Abstract: We examine the impact of being located in areas with higher availability of electricity on manufacturing firm profits in Myanmar. Using a survey of 497 manufacturing firms conducted in 2014 and covering the whole territory of Myanmar, we investigate whether firms belonging to industries that tend to make more intensive use of electricity show better performance if such firms are located in areas with higher availability of electricity. We find that electricity provided by the national power grid tends to have a positive impact on manufacturing firm profits. Results are robust to reducing the sample to firms that could not have chosen their location endogenously, as well as to the use of an instrumental variable.
    JEL: H4 O13 O14 L60
    Date: 2018–02
  6. By: Mitchell Hoffman; Steven Tadelis
    Abstract: How much do a manager's interpersonal skills with subordinates, which we call people management skills, affect employee outcomes? Are managers rewarded for having such skills? Using personnel data from a large, high-tech firm, we show that survey-measured people management skills have a strong negative relation to employee turnover. A causal interpretation is reinforced by research designs exploiting new workers joining the firm and managers moving jobs. However, people management skills do not consistently improve non-attrition outcomes. Better people managers are themselves more likely to receive higher subjective performance ratings and to be promoted.
    JEL: D23 J24 J33 L23 M50
    Date: 2018–02
  7. By: Jeremie Bertrand (ISA Lille); Pierluigi Murro (LUMSA University)
    Abstract: Despite its importance to the funding of small enterprises (SMEs), the question of how trade credit is used has not been fully answered. Recently, Uchida et al. (2013) showed that trade creditors can act as relationship lenders. To advance this result, we study the use of trade credit as a substitute for relationship lending credit when firms cannot otherwise obtain such credit. Using a sample of SMEs from the Survey of Italian Manufacturing Firms, we show that when opaque firms seeking relationship credit encounter transactional banks, they retain a greater portion of trade credit in their loans. These firms thus substitute trade credit for their missing relationship credit, because trade creditors are better evaluators of firms than are transactional lenders. The results depend on the size and age of the firm, the nature of the bank, and the size of the firm’s banking pool.
    Keywords: Banks, Lending Technologies, Small Business, Trade Credit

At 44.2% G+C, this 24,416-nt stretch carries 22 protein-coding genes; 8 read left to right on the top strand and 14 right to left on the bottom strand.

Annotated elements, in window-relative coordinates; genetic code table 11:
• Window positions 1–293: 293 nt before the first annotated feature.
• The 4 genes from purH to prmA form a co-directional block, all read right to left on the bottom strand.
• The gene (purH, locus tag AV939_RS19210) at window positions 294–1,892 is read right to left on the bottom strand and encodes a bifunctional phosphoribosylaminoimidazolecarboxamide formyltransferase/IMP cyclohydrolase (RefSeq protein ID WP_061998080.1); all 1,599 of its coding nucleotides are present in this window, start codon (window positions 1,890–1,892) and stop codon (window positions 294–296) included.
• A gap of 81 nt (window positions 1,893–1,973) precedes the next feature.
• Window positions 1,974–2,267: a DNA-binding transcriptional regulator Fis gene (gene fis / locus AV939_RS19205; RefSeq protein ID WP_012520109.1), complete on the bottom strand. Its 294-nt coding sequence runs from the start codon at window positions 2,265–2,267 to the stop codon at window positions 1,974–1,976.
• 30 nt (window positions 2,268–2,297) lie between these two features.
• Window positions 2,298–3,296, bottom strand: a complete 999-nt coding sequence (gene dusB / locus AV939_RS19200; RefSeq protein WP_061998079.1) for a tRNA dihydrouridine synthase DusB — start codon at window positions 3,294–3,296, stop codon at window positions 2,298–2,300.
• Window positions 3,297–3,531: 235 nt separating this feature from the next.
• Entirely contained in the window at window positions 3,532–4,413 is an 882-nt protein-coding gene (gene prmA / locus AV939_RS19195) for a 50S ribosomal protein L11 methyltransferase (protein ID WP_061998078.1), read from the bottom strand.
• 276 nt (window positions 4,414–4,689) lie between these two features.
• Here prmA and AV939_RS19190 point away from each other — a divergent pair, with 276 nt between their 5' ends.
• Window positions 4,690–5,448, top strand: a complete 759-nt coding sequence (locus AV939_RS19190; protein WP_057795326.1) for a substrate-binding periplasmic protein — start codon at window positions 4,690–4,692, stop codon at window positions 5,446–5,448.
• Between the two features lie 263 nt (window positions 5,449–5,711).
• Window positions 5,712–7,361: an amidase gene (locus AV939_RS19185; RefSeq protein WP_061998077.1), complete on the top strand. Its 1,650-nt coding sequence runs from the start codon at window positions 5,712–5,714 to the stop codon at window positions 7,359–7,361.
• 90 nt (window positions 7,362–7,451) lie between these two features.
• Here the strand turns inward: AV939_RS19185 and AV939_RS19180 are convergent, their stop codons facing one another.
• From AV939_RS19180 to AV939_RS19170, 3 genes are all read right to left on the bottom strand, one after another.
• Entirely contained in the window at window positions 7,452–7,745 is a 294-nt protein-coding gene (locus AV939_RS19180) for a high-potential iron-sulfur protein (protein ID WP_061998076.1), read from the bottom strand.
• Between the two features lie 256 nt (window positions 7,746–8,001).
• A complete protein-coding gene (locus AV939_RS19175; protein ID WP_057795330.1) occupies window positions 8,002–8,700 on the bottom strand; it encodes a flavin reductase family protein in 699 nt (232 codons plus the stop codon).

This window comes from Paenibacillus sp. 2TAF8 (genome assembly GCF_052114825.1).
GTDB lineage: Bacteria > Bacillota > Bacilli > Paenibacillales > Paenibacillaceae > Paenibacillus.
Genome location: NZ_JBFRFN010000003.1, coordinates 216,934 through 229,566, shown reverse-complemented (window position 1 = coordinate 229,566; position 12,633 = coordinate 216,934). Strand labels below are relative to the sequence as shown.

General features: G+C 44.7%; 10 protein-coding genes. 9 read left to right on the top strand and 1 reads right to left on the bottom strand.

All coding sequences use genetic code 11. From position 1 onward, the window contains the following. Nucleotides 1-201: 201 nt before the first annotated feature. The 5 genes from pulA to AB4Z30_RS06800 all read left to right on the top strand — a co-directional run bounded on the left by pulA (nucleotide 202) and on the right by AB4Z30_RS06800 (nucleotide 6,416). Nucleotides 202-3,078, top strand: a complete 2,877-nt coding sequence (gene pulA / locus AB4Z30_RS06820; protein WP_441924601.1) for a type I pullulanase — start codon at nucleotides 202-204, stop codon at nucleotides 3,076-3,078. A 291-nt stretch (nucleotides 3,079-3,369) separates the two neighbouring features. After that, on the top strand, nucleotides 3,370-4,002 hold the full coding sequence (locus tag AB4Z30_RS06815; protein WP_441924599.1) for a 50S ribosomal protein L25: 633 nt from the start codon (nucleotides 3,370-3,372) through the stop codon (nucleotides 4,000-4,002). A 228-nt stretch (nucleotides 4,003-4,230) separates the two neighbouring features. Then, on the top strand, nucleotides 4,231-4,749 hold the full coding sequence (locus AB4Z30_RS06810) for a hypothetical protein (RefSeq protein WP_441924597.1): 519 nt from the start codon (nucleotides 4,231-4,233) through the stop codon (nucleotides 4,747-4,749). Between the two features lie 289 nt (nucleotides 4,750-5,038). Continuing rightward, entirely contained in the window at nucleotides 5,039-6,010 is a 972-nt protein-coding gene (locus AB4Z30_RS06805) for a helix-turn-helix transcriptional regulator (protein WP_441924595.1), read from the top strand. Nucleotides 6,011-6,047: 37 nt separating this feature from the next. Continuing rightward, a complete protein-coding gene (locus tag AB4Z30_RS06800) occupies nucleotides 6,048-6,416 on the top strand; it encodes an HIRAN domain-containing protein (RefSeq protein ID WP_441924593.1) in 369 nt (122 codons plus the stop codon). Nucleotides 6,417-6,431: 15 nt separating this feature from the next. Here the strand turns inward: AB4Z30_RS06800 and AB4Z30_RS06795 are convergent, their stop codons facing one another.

JEL: G21 L14 L22
    Date: 2018–03
  8. By: Giovanni Ferri (LUMSA University); Raoul Minetti (Michigan State University); Pierluigi Murro (LUMSA University)
    Abstract: Using a rich sample of small and medium-sized European firms, we study how banks' lending technologies affected firms' export activities during the 2009 great trade collapse. We find that bank-firm relationships mitigated the contraction of firms' export by easing banks' access to inside, "soft" information on export prospects. However, relationship banks with strong past experience on firms' domestic activities were less inclined to protect exporters. Bank-firm relationships appear to be a buffer especially for young and small exporters and for exporters at an early stage of internationalization.
    Keywords: Bank-Firm Relationships, Lending Technologies, Trade
    JEL: G21 D82 F10
    Date: 2018–03
  9. By: Bosi, Stefano; Ha-Huy, Thai; Le Van, Cuong; Pham, Cao-Tung; Pham, Ngoc-Sang
    Abstract: We consider an overlapping generations model à la Diamond (1965) with two additional ingredients: altruism and an asset (or land) bringing non-stationary positive dividends (or fruits). We study the global dynamics of capital stocks and asset values as well as the interplay between them. Asset price bubbles are also investigated.
    Keywords: Forward altruism, overlapping generations, capital accumulation, financial asset, positive dividends, rational bubbles
    JEL: C62 D50 D53 D64 E21 E44 G12
    Date: 2018–02–07
  10. By: Guschanski, Alexander; Onaran, Özlem
    Abstract: This paper provides international evidence for the effect of financialisation on the labour share at the firm level. We test different hypotheses about the impact of financialisation on functional income distribution, while also controlling for the effect of technological change, market concentration, labour market institutions and globalisation. We use panel data for publicly listed non-financial companies globally and with a particular focus on the EU15 for the period of 1995-2016. We find a negative effect of financialisation on the labour share due to increased shareholder value orientation in all countries, while there is also evidence of a negative effect due to an increase in mark-ups in France and the UK. Additionally, our findings cast doubt on the hypotheses that the decline in the labour share in European publicly listed firms is due to technological change. Similarly, market concentration did not play an important role for the decline in the labour share. In contrast, we find that concentration has declined among publicly listed firms in Europe, and that concentration is not associated with declining labour shares.
    Keywords: labour share; income distribution; financialisation; market concentration; technology
    JEL: J3
    Date: 2018–03–05
  11. By: Chaudhry, Naukhaiz; Roubaud, David; Akhter, Waheed; Shahbaz, Muhammad
    Abstract: This study investigates the impact of terrorism on stock markets in SAARC countries during 2000–2015. An event-study analysis and fixed-effect regression technique are employed to assess whether the impact of various terrorist attacks on the stock market returns of ‘highly affected’ countries differs from that of ‘less affected’ countries in the SAARC region. This study has important implications for policy-makers in relevant countries to combat terrorism and build investor confidence.
    Keywords: event study; SAARC; stock market; terrorism
    JEL: A1
    Date: 2018–02–04